Two qualitative studies conducted in Kenya have revealed barriers and facilitators for implementing APS such as clients’ fear of relationship ending, stigma, and trust between clients and HIV counselors [12, 13]. However, neither examined acceptability of APS to the service providers and challenges of delivering APS from the providers’ standpoint. As part of a larger ongoing implementation science study [14] which aimed to determine the effectiveness, feasibility, implementation fidelity, integration, and cost of APS when integrated in existing HIV service delivery in western Kenya, we qualitatively evaluated the acceptability of APS from the perspective of HIV testing services (HTS) providers. We explored their experience of providing APS, the barriers and the facilitators, and how contextual factors influenced their experience.


Study sites and participants

This study was nested within the APS scale-up study, a larger ongoing implementation science study (R01AI134130) [14] that aimed to scale-up APS in Kisumu and Homa Bay, two counties with the highest HIV prevalence (17.5%, 19.6%, separately) in Kenya [1]. In this study, HTS providers ask women who tested HIV positive to identify their male sexual partners, provide contact information of partners, and choose one of the three referral methods (contract referral, provider referral and dual referral) after providing adequate information on all the choices. The contacted male partners were further invited to receive APS for their other female sexual partners. Offering clients free choice of APS allowed us to see a real-life picture of preference for APS methods. As at 31st March 2021, a total of 2,538 female index clients who were tested HIV positive had been enrolled and named 8,487 male sexual partners. Of the elicited male partners, 7,585 had been successfully traced and enrolled in the study, and 3,079 were found to be HIV positive. These HIV-positive male partners further elicited 7,746 female sexual partners with 5,544 being non-index. Among those who received APS, over 80% of the female index clients and male partners who elicited partners chose provider referral. Therefore, our interviews had a particular focus on participants’ acceptance of provider referral compared to the other APS methods.

HTS providers are lay workers trained and certified by the Ministry of Health to provide HIV Testing Services at the health facilities and community, using provider-initiated testing and counselling, voluntary counselling and testing, targeted family and partner testing and other novel HTS approaches. The providers must be certified by National AIDS and STIs Control Programme (NASCOP) and have a diploma in social science or counseling psychology to provide HTS in Kenya. They were either employed by the CDC and USAID implementing partners in collaboration with the Ministry of Health in Kenya or employed directly by APS Study to ensure study procedures were appropriately delivered and data were timely collected and uploaded. All the programs train their providers on HTS using the latest National HTS guidelines and on APS documentation and reporting.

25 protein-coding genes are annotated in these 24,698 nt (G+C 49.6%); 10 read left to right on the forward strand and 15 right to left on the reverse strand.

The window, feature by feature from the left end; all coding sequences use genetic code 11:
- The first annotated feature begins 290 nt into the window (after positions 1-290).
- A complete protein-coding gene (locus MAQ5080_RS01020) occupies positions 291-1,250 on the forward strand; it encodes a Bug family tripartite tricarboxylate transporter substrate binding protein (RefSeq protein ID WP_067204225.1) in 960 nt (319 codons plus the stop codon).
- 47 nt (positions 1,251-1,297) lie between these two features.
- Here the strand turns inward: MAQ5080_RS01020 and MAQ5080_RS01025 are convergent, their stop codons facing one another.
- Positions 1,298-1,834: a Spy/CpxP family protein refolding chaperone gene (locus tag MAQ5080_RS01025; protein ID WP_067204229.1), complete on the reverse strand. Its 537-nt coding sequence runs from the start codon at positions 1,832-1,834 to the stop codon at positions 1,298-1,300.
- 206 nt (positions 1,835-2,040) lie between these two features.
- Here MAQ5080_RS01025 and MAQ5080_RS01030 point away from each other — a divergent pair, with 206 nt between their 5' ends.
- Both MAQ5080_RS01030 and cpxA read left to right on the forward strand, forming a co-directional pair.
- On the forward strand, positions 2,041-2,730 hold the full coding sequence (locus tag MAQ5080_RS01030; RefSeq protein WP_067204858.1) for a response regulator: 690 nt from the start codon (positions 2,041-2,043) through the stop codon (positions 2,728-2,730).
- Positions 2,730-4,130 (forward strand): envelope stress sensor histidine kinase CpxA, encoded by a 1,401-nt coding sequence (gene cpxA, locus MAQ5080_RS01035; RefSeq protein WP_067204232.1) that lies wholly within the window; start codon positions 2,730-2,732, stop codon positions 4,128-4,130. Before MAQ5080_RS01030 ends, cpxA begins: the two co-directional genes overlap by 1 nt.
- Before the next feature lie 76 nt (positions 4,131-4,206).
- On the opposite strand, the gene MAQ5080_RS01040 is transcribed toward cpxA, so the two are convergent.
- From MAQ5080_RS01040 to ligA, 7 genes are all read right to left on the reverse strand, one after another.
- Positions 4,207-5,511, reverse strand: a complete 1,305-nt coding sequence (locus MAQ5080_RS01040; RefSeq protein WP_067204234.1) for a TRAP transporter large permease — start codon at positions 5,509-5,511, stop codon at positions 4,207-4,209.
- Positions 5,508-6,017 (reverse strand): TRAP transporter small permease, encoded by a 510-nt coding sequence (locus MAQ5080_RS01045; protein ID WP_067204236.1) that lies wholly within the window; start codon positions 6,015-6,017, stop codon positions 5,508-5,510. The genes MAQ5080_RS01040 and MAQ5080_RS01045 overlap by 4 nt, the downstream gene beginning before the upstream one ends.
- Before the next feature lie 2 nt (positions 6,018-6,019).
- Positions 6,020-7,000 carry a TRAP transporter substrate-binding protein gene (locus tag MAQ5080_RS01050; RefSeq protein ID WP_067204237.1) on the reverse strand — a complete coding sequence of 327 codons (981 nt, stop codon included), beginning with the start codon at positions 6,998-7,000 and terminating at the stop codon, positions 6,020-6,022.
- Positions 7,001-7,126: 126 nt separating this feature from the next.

To examine the acceptability of implementing APS among HTS provides, we purposefully selected 8 of the 31 health facilities to maximize variation on two criteria: APS service performance and patient volume. These selection criteria were used to facilitate exploration of whether HTS providers’ experience of APS differed between high- and low-performing or high- and low-volume facilities. APS performance was measured by the partner elicitation ratio (the number of male partners identified per female index client) weighted by the percentage of identified male partners enrolled in the study, and facility volume was measured by the number of female clients tested for HIV in the facility. A high weighted partner elicitation ratio signified high performance, and a high number of tested female clients signified high volume. Calculations were based on the cumulative data from January to December 2019. Four facilities (one high-performance high-volume, one high-performance low-volume, one low-performance high-volume, one low-performance low-volume) from each county were included. At each facility, based on the facility staffing, one to four HTS providers who had received APS trainings, worked on APS for at least 3 months and were willing to participate in the study were included in the interviews.

Study procedures